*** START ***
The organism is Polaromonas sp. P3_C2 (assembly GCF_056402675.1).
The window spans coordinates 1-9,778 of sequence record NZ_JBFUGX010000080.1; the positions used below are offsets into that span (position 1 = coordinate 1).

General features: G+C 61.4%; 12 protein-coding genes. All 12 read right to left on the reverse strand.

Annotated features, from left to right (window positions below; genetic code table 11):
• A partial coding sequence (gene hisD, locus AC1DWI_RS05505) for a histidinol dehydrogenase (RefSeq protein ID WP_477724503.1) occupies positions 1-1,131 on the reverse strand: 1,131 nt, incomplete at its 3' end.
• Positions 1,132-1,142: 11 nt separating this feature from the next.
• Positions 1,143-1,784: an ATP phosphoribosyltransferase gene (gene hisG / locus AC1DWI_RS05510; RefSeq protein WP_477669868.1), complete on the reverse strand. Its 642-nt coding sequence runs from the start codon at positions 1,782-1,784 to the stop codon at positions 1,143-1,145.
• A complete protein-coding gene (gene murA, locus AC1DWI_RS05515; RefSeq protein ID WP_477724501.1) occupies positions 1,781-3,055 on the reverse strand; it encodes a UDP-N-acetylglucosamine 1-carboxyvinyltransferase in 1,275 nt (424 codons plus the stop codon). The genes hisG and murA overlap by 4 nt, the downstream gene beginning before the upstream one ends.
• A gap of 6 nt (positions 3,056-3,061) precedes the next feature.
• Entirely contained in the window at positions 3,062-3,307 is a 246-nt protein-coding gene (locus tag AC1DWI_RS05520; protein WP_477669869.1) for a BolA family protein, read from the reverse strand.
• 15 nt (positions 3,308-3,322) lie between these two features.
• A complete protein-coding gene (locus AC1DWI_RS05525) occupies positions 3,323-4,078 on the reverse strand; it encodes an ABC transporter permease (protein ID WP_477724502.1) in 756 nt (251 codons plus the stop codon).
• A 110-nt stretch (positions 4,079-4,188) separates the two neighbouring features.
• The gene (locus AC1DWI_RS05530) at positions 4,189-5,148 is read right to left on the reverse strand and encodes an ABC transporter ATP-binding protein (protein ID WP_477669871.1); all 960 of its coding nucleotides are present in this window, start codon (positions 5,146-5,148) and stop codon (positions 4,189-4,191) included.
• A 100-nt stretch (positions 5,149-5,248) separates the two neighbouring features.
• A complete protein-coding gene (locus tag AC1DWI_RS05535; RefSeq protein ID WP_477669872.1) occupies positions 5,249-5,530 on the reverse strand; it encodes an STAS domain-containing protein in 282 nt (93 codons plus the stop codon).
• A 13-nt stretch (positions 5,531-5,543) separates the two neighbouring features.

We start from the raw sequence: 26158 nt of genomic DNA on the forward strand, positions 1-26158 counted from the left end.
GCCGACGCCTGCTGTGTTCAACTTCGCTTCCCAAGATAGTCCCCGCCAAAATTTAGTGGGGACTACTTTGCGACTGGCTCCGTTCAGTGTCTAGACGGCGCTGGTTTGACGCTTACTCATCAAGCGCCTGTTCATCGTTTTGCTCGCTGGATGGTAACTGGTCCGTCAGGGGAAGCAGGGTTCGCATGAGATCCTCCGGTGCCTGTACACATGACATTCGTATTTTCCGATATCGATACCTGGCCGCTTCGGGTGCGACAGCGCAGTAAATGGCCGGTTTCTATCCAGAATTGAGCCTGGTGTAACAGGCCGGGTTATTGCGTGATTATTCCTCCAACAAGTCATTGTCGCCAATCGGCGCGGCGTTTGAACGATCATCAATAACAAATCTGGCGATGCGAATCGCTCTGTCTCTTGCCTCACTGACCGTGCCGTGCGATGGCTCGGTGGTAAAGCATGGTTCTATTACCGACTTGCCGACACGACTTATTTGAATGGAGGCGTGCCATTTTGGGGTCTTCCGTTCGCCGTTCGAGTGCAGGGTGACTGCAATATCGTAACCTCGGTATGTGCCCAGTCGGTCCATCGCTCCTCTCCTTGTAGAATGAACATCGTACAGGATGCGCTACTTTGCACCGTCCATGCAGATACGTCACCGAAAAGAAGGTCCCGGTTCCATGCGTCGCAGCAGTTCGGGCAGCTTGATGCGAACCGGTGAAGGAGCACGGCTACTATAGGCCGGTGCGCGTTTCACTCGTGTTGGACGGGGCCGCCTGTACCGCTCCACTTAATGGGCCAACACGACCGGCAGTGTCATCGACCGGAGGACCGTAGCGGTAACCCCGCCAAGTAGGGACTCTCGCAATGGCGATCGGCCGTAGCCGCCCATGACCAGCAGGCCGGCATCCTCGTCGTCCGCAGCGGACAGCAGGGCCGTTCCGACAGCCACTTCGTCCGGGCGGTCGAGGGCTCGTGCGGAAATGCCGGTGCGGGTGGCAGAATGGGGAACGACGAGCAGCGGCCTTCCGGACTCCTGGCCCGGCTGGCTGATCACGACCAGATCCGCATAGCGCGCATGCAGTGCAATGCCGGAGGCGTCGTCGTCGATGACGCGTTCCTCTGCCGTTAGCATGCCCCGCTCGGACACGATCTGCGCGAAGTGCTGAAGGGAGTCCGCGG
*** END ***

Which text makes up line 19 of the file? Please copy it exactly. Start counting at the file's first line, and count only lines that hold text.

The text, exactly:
GCCGACGCCTGCTGTGTTCAACTTCGCTTCCCAAGATAGTCCCCGCCAAAATTTAGTGGGGACTACTTTGCGACTGGCTCCGTTCAGTGTCTAGACGGCGCTGGTTTGACGCTTACTCATCAAGCGCCTGTTCATCGTTTTGCTCGCTGGATGGTAACTGGTCCGTCAGGGGAAGCAGGGTTCGCATGAGATCCTCCGGTGCCTGTACACATGACATTCGTATTTTCCGATATCGATACCTGGCCGCTTCGGGTGCGACAGCGCAGTAAATGGCCGGTTTCTATCCAGAATTGAGCCTGGTGTAACAGGCCGGGTTATTGCGTGATTATTCCTCCAACAAGTCATTGTCGCCAATCGGCGCGGCGTTTGAACGATCATCAATAACAAATCTGGCGATGCGAATCGCTCTGTCTCTTGCCTCACTGACCGTGCCGTGCGATGGCTCGGTGGTAAAGCATGGTTCTATTACCGACTTGCCGACACGACTTATTTGAATGGAGGCGTGCCATTTTGGGGTCTTCCGTTCGCCGTTCGAGTGCAGGGTGACTGCAATATCGTAACCTCGGTATGTGCCCAGTCGGTCCATCGCTCCTCTCCTTGTAGAATGAACATCGTACAGGATGCGCTACTTTGCACCGTCCATGCAGATACGTCACCGAAAAGAAGGTCCCGGTTCCATGCGTCGCAGCAGTTCGGGCAGCTTGATGCGAACCGGTGAAGGAGCACGGCTACTATAGGCCGGTGCGCGTTTCACTCGTGTTGGACGGGGCCGCCTGTACCGCTCCACTTAATGGGCCAACACGACCGGCAGTGTCATCGACCGGAGGACCGTAGCGGTAACCCCGCCAAGTAGGGACTCTCGCAATGGCGATCGGCCGTAGCCGCCCATGACCAGCAGGCCGGCATCCTCGTCGTCCGCAGCGGACAGCAGGGCCGTTCCGACAGCCACTTCGTCCGGGCGGTCGAGGGCTCGTGCGGAAATGCCGGTGCGGGTGGCAGAATGGGGAACGACGAGCAGCGGCCTTCCGGACTCCTGGCCCGGCTGGCTGATCACGACCAGATCCGCATAGCGCGCATGCAGTGCAATGCCGGAGGCGTCGTCGTCGATGACGCGTTCCTCTGCCGTTAGCATGCCCCGCTCGGACACGATCTGCGCGAAGTGCTGAAGGGAGTCCGCGG